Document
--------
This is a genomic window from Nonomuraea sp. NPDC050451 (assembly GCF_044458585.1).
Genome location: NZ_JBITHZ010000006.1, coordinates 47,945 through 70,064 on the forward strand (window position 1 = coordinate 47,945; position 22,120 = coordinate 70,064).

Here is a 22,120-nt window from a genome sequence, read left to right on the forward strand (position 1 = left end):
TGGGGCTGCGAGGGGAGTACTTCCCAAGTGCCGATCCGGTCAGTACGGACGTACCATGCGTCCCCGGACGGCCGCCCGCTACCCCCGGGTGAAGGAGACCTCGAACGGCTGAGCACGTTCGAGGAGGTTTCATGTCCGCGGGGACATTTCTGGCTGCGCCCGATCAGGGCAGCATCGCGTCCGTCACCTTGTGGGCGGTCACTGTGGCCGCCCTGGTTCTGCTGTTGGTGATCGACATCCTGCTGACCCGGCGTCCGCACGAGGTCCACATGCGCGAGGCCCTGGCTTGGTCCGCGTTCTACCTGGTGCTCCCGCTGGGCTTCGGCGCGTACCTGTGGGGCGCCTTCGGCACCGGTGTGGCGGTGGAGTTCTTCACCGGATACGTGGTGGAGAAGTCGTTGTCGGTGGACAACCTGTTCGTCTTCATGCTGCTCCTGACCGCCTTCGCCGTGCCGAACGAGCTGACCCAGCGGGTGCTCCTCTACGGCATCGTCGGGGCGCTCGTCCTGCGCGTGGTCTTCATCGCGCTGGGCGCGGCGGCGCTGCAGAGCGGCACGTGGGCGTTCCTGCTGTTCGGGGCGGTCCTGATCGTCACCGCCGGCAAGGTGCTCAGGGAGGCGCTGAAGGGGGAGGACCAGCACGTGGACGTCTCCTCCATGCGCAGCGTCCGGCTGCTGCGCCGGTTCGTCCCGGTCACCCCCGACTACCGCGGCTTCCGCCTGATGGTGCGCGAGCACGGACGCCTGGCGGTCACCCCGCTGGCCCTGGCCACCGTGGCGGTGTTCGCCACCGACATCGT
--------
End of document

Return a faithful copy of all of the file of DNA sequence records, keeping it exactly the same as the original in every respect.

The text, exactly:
This is a genomic window from Nonomuraea sp. NPDC050451 (assembly GCF_044458585.1).
Genome location: NZ_JBITHZ010000006.1, coordinates 47,945 through 70,064 on the forward strand (window position 1 = coordinate 47,945; position 22,120 = coordinate 70,064).

Here is a 22,120-nt window from a genome sequence, read left to right on the forward strand (position 1 = left end):
TGGGGCTGCGAGGGGAGTACTTCCCAAGTGCCGATCCGGTCAGTACGGACGTACCATGCGTCCCCGGACGGCCGCCCGCTACCCCCGGGTGAAGGAGACCTCGAACGGCTGAGCACGTTCGAGGAGGTTTCATGTCCGCGGGGACATTTCTGGCTGCGCCCGATCAGGGCAGCATCGCGTCCGTCACCTTGTGGGCGGTCACTGTGGCCGCCCTGGTTCTGCTGTTGGTGATCGACATCCTGCTGACCCGGCGTCCGCACGAGGTCCACATGCGCGAGGCCCTGGCTTGGTCCGCGTTCTACCTGGTGCTCCCGCTGGGCTTCGGCGCGTACCTGTGGGGCGCCTTCGGCACCGGTGTGGCGGTGGAGTTCTTCACCGGATACGTGGTGGAGAAGTCGTTGTCGGTGGACAACCTGTTCGTCTTCATGCTGCTCCTGACCGCCTTCGCCGTGCCGAACGAGCTGACCCAGCGGGTGCTCCTCTACGGCATCGTCGGGGCGCTCGTCCTGCGCGTGGTCTTCATCGCGCTGGGCGCGGCGGCGCTGCAGAGCGGCACGTGGGCGTTCCTGCTGTTCGGGGCGGTCCTGATCGTCACCGCCGGCAAGGTGCTCAGGGAGGCGCTGAAGGGGGAGGACCAGCACGTGGACGTCTCCTCCATGCGCAGCGTCCGGCTGCTGCGCCGGTTCGTCCCGGTCACCCCCGACTACCGCGGCTTCCGCCTGATGGTGCGCGAGCACGGACGCCTGGCGGTCACCCCGCTGGCCCTGGCCACCGTGGCGGTGTTCGCCACCGACATCGT